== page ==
Sunday, February 28, 2016

Sermon; Lent 3; Luke 13:1-9

Bad stuff happens.

A quick Google search last week told me that, at that time, there were 216 auto-related deaths so far this year in the U.S.  Add to that any number of house fires, structural failures, gun violence, wars, natural disasters, and many other accidents and tragedies, and it's pretty easy to see that bad stuff happens.

And add to THAT people who are diagnosed with cancer, kidney failure, liver disease, or any number of life-threatening illnesses and it's easy to see that bad stuff happens.

There was a thought, and I hope it's died down by now, but it probably hasn't, that says, “What did I/they do to deserve this?  What sin did I/thy commit to be afflicted with this?”  For too long people have ascribed bad things happening to people as a direct result of sin in a person's life.

So when Pilate massacred a group of Galileans while they worshiped, or when the tower of Siloam fell over and killed 18 people, Jesus asks the crowd, “Do you think those people were worse sinners?  Do you think God was punishing them for their sins?”

The answer, of course, is No, they were not being punished for their sins.  They were simply in the wrong place at the wrong time.  With Pilate, that could be almost anywhere and anytime (he was ruthless that way).  And with the tower – that was no different than that crane in NYC that fell last month, killing one person.  Sometimes bad stuff happens.

We get it – our sins are not correlated to our suffering.  But what is going on, then, when Jesus says, “Unless you repent, you will all perish just as they did.”  If our sins do not cause our suffering, then how can our refusal to repent be tied to a death similar to those killed by Pilate and the tower?

It can because “tied to” is not equivalent to “the cause of.”  The point Jesus is making is that our lack of repentance isn't the cause of our perishing, but that we will perish AS THEY DID.

First we need to talk about sin.  Sin is often defined in a variety of ways, but the definition I prefer is those actions or non-actions that separate us from the will of God.  Sin is sin, in that when we sin we voluntarily remove ourselves from following God's will.  A perennial question has been whether some sins are worse than others.  Is theft worse than murder?  Is neglecting the poor worse than failing to be regular in worship?  These questions led to the Church developing the idea of venial and mortal sins.

Second we need to talk about repentance.  Repentance is that act by which you recognize those sins that have separated you from God and your desire to lead a new life free from that particular sin.  Repentance should include evidence of contrition, and often includes an act of penance.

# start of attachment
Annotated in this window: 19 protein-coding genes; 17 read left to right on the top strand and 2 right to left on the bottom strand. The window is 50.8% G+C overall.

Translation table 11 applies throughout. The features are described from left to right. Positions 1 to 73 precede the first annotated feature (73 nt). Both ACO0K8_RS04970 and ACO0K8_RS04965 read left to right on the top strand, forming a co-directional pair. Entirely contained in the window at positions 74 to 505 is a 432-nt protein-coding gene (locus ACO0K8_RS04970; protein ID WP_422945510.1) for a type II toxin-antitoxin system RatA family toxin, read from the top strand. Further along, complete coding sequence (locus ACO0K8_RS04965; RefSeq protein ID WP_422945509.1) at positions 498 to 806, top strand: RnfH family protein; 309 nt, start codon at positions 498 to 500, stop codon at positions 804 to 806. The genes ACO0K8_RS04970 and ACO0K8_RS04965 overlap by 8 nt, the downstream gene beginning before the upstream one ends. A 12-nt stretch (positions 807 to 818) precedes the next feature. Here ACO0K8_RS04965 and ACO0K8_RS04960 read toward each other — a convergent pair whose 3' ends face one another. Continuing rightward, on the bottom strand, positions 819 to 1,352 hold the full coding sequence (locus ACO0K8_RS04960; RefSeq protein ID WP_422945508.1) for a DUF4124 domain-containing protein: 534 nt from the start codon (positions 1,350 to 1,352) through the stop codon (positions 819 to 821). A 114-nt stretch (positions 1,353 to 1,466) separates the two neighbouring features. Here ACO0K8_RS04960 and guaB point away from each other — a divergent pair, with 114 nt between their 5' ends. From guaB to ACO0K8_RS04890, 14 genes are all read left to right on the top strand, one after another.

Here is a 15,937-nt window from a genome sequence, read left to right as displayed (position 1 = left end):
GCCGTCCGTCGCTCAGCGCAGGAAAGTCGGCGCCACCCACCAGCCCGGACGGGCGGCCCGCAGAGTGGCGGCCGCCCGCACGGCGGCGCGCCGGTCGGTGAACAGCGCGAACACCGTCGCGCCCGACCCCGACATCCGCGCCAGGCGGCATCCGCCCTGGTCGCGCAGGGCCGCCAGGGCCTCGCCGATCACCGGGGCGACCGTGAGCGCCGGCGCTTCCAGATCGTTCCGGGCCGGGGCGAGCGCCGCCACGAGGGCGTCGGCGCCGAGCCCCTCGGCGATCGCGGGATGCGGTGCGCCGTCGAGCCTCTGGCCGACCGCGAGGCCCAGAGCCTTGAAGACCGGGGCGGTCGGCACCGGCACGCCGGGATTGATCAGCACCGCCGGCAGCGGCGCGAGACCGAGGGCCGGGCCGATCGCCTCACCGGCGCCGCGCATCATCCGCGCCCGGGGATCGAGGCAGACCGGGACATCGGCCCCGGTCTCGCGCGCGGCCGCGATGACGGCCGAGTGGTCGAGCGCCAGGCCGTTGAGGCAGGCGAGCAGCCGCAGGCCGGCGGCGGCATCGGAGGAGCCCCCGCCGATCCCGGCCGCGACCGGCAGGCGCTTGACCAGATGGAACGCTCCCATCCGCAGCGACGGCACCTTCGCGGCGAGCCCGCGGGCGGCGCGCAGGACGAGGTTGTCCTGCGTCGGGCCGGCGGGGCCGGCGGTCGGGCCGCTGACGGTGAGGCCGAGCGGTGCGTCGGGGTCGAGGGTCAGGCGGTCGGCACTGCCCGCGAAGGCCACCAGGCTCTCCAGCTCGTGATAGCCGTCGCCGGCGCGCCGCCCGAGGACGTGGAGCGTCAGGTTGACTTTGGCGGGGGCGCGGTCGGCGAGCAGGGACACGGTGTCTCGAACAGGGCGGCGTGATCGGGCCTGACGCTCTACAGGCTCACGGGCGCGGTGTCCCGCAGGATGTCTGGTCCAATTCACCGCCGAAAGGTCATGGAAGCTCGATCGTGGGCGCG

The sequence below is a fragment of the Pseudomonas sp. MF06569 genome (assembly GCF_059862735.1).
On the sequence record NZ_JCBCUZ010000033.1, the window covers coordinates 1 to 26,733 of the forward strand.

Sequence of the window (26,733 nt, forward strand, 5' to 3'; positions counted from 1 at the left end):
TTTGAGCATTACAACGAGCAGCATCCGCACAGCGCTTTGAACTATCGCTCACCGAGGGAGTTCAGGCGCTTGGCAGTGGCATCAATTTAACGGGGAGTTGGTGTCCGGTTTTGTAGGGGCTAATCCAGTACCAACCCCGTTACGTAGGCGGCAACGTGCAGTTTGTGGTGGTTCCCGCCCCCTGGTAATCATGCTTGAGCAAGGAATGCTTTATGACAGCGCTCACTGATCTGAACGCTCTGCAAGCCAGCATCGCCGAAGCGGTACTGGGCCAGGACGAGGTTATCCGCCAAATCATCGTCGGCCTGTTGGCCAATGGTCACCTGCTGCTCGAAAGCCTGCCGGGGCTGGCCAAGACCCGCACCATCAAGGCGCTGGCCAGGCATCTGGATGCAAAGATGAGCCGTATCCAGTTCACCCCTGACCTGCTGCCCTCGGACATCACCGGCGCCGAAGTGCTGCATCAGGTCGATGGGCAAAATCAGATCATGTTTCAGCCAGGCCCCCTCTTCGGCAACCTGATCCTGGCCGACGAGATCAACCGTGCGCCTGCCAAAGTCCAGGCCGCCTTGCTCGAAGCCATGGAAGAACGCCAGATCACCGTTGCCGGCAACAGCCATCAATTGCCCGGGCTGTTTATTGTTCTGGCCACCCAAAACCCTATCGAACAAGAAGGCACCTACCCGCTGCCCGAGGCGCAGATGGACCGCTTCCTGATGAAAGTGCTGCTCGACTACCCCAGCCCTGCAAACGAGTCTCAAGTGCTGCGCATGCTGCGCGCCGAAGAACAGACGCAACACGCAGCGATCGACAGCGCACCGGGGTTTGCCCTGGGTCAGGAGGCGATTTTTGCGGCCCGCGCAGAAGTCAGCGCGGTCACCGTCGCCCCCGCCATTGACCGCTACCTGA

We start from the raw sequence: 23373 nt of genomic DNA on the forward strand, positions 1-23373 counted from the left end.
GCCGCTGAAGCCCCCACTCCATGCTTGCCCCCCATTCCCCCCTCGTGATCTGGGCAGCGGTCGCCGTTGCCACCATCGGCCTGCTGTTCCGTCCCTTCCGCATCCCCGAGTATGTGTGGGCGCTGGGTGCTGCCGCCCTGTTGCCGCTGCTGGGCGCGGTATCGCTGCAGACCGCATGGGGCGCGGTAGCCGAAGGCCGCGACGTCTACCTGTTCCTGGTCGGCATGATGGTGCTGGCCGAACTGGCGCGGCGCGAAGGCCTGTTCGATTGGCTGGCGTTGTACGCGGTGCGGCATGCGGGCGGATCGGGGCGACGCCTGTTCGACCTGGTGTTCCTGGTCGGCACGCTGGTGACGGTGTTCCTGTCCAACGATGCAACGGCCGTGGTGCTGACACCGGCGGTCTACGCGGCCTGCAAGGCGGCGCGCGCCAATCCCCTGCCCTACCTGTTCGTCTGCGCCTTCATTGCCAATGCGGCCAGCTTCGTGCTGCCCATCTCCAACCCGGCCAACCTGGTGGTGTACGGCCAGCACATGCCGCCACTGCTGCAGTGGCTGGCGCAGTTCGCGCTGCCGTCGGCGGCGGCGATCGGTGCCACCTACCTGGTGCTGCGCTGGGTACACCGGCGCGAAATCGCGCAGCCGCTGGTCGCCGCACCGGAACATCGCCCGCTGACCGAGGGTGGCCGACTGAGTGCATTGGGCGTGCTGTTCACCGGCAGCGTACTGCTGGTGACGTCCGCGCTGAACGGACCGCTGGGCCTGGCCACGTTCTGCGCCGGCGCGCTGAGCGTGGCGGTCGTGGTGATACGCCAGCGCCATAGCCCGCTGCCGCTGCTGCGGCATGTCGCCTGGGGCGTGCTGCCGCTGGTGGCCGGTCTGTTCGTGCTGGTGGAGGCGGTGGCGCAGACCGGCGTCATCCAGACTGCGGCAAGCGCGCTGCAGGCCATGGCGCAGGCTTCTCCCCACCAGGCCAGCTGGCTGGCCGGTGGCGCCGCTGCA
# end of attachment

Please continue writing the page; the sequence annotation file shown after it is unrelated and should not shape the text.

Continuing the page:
Everybody sins, that's part of our human nature.  We sin in big ways and small ways, by things done and things left undone.  Those sins only very rarely are the cause of our death.  And when bad stuff does happen, it is not a result of punishment from God.

Those killed by Pilate sinned.  Those killed by the tower of Siloam sinned.  We all sin.  We all perish.  But again, it's not the perishing that is the issue – it's the perishing AS THEY DID.

As I understand it, the “as they did” aspect means without repentance, without asking for forgiveness.

We all have a way of putting off until later what should be done today.  For some things, that can be tolerated, as long as it doesn't go on too long.  For others, it is less acceptable.  Committing an act of repentance, asking for forgiveness, is one of those things on the more urgent side of the equation.

Too many times I hear people say, “I wish I had said I'm sorry . . . I wish I had said I love you . . . I wish I had told him I forgive him.”  And we've all seen those posts and sayings that go something like, “When we reach the end of our lives, nobody ever wishes they had cleaned house more often, worked more overtime, or took fewer chances.”

We all sin.  We all fall short.  We all stray from doing God's will.  We all die.  And sometimes bad stuff happens.  But when we die, don't die as those people in today's gospel did.

We are in the midst of Lent – a season of fasting, discipline, and repentance.  This is the season of forgiveness, pardon, and absolution.  This is the season dedicated to amending our lives.

Today's gospel reminds us that we are not punished because we sin; today's gospel reminds us that missing our opportunity to get right with God and our neighbor is a tragedy.

Bad stuff happens – take the opportunity this season to get right with God and neighbor before missing that chance.



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